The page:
Dr. Russell Strickland [00:15:05] Yeah.
Dr. Louis Fletcher [00:15:06] And everybody has to understand that. You have to have somebody who’s your chair, who is there for you, who is aligned with you and understands and is aligned with the research that you’re doing with your dissertation so that they can prep you well. If you pick somebody randomly and they are not aligned with doing, I can tell you what you’re going to be doing. Either you’re going to be doing what they’re good at or you’re going to be ABD or less. So, you have to you have to make sure your committee is picked in the right way that aligns with you. And you have some dissenters on there and they’ll be one person on your committee from who’s just like the honest, the honest broker from the administration to make sure nobody’s abusing you. And they really don’t say very much. Just make sure you’re not being abused. But, yeah, when you pick your committee, you’ve got to make sure you pick people who are kind and understand. When I say kind, they will hold you to task. And it does sound kind to other people, but it will hold you to task. They will be your biggest cheerleader and they will tell you, get your nose out of the books. Right now, you understand everything you need to understand, start to put pen to paper. I guess figuratively. You’re going to do it on a computer or something like that. But they will keep you on task.
Dr. Russell Strickland [00:16:13] Yeah, I, I think I think that’s very important. The idea of selecting your committee and doing a good job with that, that is something that I do think I did well. My chair was somebody I thought I could get along with and I was very clear with him. I want to graduate. That’s what I’m trying to do here. I’d like to graduate soon. I don’t remember if I if I gave him a specific time frame. We talked to our students now about finishing your dissertation in about a year. And I don’t remember if that gave him that specific time frame, but I was probably somewhere around there ultimately. But that’s what I told him. That was my objective. And he agreed with that. And then I asked him, who have who have you worked with that can help me, help us? Actually, I was already learning some psychology that might help us to reach that goal because he had already bought into my goals. It was not my goal. It was our goal. And that’s a very important thing when you go talk to your committee members. You know, this is what I’m trying to do, you know, what do I need to do to make that happen or how can you help me to reach that goal? And a lot of times when you ask people that question, how can you help me to do this? You’re going to get some people that will just pull back and be like, no, this is your thing. But a lot of folks, there’s this thing called reciprocity. When you when you ask somebody for a favor in this weird way, they feel indebted to you, that you ask them for a favor. When you come to seek someone’s counsel, they feel honored by that, even if they’re in a position where they should be giving you that counsel when you ask for it, they feel honored sometimes and that can really help you win them over to your side.
Dr. Louis Fletcher [00:17:46] Yeah. And like I said, it goes to the thing that I did, I learned in the military, and I see it right now. And it is a strange phenomenon. You don’t really pick your mentors, your mentors pick you, your mentor sees something in you, and you want to buy. What do you eventually go like? I need to go talk to my mentor. But you think back. How did a person become my mentor that they took you under their wing? And so, I think that’s one thing to recognize when somebody who somebody is trying to mentor you so you understand and receive that. But I got one for like the folks out there who are trying to say, well, how do you do with a family life? You obviously must be a bachelor and you just did whatever you wanted. No, I got I have two kids and I have a wife. And part of that whole thing of getting this done the second time when I was going through the PhD was seeing how I could have that fit into my life. And I couldn’t say I’m not going to be like my children and my wife. I got a great wife, supports me, but I had to go, hey, I’m going to be I did my dissertation on volunteer youth coaching, recreation versus competitive. And it’s up and it goes into motivation, and it’s got deeper levels to it than what you hear right there. But I had to do that because I had to do something that allowed me to be with my kids. So, I was a coach. I was giving my surveys, like you said to other coaches. I was putting that data together and aggregating the data and looking at what recreational coaches in terms of motivation and looking at competitive coaches who are also volunteers in terms of motivation. So, I’m doing this big thing in the background and just using the people around me in Colorado and looking at the different leagues that I coached in. I got gold crown Basketball League; here is a competitive feeder that goes into high schools and that kind of thing that goes hands with the Nuggets is over that. So, I’m doing all this in the context of that. So, the only way I could do it and finish were fitted into my life.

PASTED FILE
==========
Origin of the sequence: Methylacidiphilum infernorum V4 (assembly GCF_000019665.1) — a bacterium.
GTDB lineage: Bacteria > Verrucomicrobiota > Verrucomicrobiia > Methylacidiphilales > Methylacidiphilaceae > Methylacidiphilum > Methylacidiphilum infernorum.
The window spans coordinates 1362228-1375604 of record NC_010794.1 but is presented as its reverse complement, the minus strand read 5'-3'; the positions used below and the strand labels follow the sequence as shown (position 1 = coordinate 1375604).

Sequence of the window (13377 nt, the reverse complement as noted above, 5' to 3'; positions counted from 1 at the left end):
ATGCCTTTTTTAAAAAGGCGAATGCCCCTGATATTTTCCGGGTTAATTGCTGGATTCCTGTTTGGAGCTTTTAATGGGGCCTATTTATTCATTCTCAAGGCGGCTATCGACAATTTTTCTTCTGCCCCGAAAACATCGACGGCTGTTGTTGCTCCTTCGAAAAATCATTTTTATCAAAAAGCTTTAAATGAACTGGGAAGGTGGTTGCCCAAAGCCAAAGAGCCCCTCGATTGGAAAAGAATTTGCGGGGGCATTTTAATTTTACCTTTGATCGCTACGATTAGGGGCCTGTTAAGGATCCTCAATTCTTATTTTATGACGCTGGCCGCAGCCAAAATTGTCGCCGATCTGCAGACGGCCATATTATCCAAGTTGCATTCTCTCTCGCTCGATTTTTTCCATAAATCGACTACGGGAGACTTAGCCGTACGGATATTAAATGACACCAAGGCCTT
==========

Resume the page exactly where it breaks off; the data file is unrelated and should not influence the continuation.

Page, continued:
Dr. Russell Strickland [00:19:36] Yeah.
Dr. Louis Fletcher [00:19:37] But I do have to caution they give to my doctoral students when they’re going through the process. I said fit into your life, but don’t make it the most. Don’t make it. Don’t make your subject a dissertation, the most important thing in your life. And that goes, for example, if a mom has a kid who’s autistic and they want to do their research about autism and that kind of thing, is that you’re going to face some things where it doesn’t confirm what you believe and it going to be hard for you to get through it because you’re going to say that’s wrong, that’s wrong, that’s wrong. And when you go to to defend your dissertation and people are picking at different points right there, you can be like you’re picking you apart. So, you have to make sure that you fit into your life, but then make it something so personal that it damages you when people refute you.